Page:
With any deposit on a surface, the first step is to assess how durable the stained or deposited surface is. Since we are dealing with a wet erase gaming mat, I’d recommend starting with the gentlest solution and moving upward. To that end, a bit of warm water with a few drops of a biodegradable soap (Dawn is a good brand, but any biodegradable soap is fine) and a dry micro fiber cloth is where I would start.
Take the cloth and dip a corner of it into your soapy water, and try working out the dry erase marker in a small, isolated corner of the mat. If this works, continue around the mat - refreshing the water or cloth as needed. Sometimes a little bit of force is required, but you should not have to struggle with it; if it works, it will be apparent relatively quickly.
More Power, More Gently
It is worth noting that in the long history of stains and deposits, two solutions available have almost always relied on using an acid or a base. This is not an ironclad law of stain and deposit removal, there are certainly other reactions which precipitate removal, but it is a very handy tip to keep in mind.
Should your warm, soapy water fail to remove the stain, it might be time to try something acidic or basic.
I prefer starting with an acid. If you have white vinegar or lemon juice, either of those are gentle enough acids for this purpose.
Again, get some warm water and add about a quarter as much vinegar or lemon juice to that water (such that a generally 4:1 ratio of dilution is achieved), and, again, a microfiber cloth. Take a corner of the cloth and wet it with your acid, and, again, make your first attempt in an isolated area of the mat.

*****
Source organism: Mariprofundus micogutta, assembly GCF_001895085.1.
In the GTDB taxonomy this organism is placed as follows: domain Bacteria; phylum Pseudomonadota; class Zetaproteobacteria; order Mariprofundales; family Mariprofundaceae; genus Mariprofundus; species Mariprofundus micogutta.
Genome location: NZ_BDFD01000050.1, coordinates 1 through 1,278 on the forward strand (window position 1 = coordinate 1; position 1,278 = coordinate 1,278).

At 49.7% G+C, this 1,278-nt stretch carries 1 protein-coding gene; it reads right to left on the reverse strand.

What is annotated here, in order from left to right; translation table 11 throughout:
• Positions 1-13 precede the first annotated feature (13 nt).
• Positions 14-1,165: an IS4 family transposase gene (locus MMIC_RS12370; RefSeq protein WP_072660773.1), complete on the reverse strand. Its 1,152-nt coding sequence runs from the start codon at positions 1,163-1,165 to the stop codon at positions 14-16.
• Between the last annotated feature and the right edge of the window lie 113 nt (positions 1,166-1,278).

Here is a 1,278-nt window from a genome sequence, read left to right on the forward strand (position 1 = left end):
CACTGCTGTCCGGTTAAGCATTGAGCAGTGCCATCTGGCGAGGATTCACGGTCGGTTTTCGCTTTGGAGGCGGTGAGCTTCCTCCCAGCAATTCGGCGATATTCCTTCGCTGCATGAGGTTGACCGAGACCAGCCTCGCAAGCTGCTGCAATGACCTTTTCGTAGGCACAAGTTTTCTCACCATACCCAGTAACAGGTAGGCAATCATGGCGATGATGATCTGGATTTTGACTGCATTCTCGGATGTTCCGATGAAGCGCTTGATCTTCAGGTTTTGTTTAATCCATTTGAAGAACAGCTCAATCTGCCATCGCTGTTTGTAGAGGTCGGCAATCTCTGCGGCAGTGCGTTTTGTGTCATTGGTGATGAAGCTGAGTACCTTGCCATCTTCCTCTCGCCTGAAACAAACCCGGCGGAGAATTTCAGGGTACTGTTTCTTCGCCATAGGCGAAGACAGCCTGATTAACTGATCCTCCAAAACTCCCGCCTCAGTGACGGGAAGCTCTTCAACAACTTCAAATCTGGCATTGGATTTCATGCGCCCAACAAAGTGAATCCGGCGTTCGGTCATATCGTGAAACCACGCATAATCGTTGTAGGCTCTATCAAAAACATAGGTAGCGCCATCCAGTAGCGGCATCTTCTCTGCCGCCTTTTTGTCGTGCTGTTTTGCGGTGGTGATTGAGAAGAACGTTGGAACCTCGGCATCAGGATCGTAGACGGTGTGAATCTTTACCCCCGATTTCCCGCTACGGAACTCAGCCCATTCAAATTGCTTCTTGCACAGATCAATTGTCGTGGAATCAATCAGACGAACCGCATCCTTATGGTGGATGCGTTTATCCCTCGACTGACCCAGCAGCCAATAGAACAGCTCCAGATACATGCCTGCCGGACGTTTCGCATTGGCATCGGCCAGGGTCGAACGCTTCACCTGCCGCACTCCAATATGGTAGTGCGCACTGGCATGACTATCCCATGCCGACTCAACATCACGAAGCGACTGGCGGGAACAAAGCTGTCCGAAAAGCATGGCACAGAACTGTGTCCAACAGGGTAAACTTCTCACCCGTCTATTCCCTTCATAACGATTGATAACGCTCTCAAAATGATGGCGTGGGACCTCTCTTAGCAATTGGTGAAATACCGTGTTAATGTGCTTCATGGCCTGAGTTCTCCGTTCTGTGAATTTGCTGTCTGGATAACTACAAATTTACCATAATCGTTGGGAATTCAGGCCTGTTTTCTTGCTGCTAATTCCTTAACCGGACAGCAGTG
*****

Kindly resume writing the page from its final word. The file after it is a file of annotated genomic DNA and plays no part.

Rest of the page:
Do not let the acidic solution sit on the mat for more than a moment or two before wiping it up with a warm, soapy cloth.
If the acid fails to remove the deposit, it is time to try a base. Take a moment to thoroughly wipe up any acid that may be lingering on the mat.
Now, repeat the above procedure, but replace an acid with a gentle household base, such as ammonia. Be sure to dilute the ammonia and always be sure to first try the ammonia dilution in an isolated area of the mat, and be sure to fully wipe off any ammonia or other base residue.
Nothing Gets Chocolate Out... See?
Sometimes, however, a deposit will not be removed without overdue effort and/or damaging the original material. Should the above three methods fail, I leave it to you to decide how much you are willing to invest in the quest to remove the stain. This answer attempts to provide some clear instructions on methods to remove a deposit while also maintaining the original product’s integrity.